The Kyoto District Court on Oct. 7 ordered an anti-Korean group, Zaitokukai, and activists to pay some ¥12 million in damages to a pro-Pyongyang school in Kyoto for disrupting classes by staging demonstrations in which they used hate speech against Koreans. The court also banned the street demonstrations within a 200-meter radius of the school.

This ruling, long overdue, is important because it has made it clear that speech that fans discrimination and hatred against a specific ethnic group is illegal. Zaitokukai has repeatedly conducted street demonstrations laced with hate speech in Tokyo's Shin Okubo district and Osaka's Tsuruhashi. It must take the ruling seriously and halt such activities.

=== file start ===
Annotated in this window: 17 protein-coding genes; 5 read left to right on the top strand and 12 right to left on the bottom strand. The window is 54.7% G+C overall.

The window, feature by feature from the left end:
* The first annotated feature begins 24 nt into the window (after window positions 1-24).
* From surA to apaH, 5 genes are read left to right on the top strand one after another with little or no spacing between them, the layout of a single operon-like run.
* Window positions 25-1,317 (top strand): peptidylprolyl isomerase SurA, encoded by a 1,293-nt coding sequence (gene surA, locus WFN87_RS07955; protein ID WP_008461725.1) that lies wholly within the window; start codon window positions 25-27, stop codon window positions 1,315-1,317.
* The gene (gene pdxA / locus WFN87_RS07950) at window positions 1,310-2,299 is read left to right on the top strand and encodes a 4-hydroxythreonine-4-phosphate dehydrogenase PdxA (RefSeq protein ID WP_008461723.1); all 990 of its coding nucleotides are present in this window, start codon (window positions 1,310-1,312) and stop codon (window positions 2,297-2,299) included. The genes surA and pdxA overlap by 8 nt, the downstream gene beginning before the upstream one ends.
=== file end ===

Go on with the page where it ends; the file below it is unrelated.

The lawsuit was filed by Kyoto Chosen Daiichi Elementary School in Minami Ward, Kyoto. It requested ¥30 million in damages from Zaitokukai and associated activists, and a ban on their demonstrations. Discriminatory phrases were uttered through loudspeakers on three occasions when Zaitokukai activists demonstrated near the school from December 2009 to March 2010. The group claimed that its activities were a legitimate protest against the school's setting up a speech platform for a morning assembly in a park without first getting permission from the Kyoto city government, adding that its protests should fall under the purview of freedom of speech as guaranteed by the Constitution. (The school principal was fined ¥100,000 in a separate case.)